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Thursday, June 28, 2012

Drought Tolerant Garden Plants

My gardens haven't seen any rain for several weeks now.  The grass is brown and I even commented to my daughter that it sounds like crunchy snow.  Of course the reality couldn't be further from the truth - it's hot!  No snowball could survive in our back yard today with temperatures expected to rise into the triple digits.  Droughts do provide us with one really nice opportunity to examine our gardens for drought tolerant plants.  Here are a few of those plants that have done very well in my garden without any supplemental watering.

In most cases natives perform better than exotic plants in the garden.  But there are exotics that can thrive in our weather conditions.  Unfortunately these exotics often become invasive because they can handle our native conditions so easily.  Take this butterfly bush for instance.  It's done fantastic without any care from me this year.  It's a beautiful plant but can be a fast spreading invasive in the right conditions.  As an example take my mom's garden.  She has two butterfly bushes outside her vegetable garden and last year they seeded the vegetable garden with at least 20 new butterfly bushes.  They are drought tolerant but beware before planting!


One really cool native plant is ninebark.  This physocarpus is 'Diablo', a patented variety with gorgeous purple tinted leaves.  It's performed very well through the drought so far.

These pictures were all taken in the heat of the day and so the leaves have curled just slightly as a defense against losing moisture.  This is perfectly normal for most plants.  It's when plants start the day off wilty that you need to be worried!


I can't say enough good things about switchgrass!  Native, hardy, beautiful, and a great replacement for miscanthus.  I have 5 varieties in my garden and I like them all!  Here is 'Heavy metal' and below it you will see 'Shenandoah'.  All switchgrasses can be propagated easily through division


 'Shenandoah' features reddish tinted foliage that really becomes bright and colorful in the fall. 
 

'Powis Castle' is a non invasive variety of artemisia.  It spreads only by layering which is easily controlled.  In fact it is so easily controlled that in most cases you will probably plant the layered divisions in other areas of your garden.  There are few plants that I will say are completely deer and rabbit resistant and this is one of them!  They've never taken a nibble of our artemisia. It's also extremely drought tolerant!


Achillea is one of those plants that anyone can grow!  It does spread but it's usually controllable.  Bees and pollinators love it and with the ferny foliage you will too.  Trim it back after the flowers have faded to encourage it to bloom again and again.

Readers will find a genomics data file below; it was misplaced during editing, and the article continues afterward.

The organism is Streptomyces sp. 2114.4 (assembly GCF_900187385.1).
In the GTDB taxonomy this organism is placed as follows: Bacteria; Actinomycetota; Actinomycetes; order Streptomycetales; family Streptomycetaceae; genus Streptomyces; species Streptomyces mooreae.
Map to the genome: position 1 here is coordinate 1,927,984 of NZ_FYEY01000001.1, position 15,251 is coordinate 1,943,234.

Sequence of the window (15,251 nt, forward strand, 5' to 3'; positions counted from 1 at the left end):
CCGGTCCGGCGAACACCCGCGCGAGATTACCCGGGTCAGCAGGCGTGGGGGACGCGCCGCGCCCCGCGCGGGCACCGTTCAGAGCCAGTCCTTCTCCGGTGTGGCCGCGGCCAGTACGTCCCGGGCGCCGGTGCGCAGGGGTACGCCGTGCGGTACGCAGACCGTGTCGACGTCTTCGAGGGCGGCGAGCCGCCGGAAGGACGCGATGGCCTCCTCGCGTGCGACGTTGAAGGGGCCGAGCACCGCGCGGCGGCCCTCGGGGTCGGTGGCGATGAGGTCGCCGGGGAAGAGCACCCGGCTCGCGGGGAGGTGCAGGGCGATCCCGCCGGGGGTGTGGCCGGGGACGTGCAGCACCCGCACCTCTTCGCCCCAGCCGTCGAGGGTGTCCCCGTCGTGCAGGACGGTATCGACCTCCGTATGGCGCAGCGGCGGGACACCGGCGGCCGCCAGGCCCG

Native viburnums like this arrowwood viburnum do great in times of drought too.  Soon the berries will turn blue and supply the birds with some important sustenance for the dry summer.



Another native shrub that does great is the witch hazel.  Ours has never been very fragrant when blooming in the spring but does an excellent job as a small shrub in the landscape.




I hope that the weather is being kinder to you than it is to us!

To plant more natives in your garden do some research into Alan Armitage's Native Plants Book. It's a great resource! 

3 comments :

  1. Dave, we are headed above 100 today and I am so glad that I have some of the plantings you wrote about. I have switchgrass, ninebark, viburnums. The hydrangeas do not like the heat and curl each day, boxwood and yews seem to take it in stride.

    Of course my succulents in containers just love it!

    Eileen

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  2. I have 6 established Butterfly Bushes and this year is the first time I have ever found a volunteer bush. I added some new ones last year and two new ones this year. I love them and yes, they can handle a drought like no other blooming bush I know. The blackeyed Susans are pretty hardy as well during drought...

    ReplyDelete
  3. Hi Dave, I'm just down the road from you and my January jasmine in full hot sun next to the pavement continues to be glossy and green. Same goes for the red spirea that is now reblooming.

    Suzanne

    ReplyDelete

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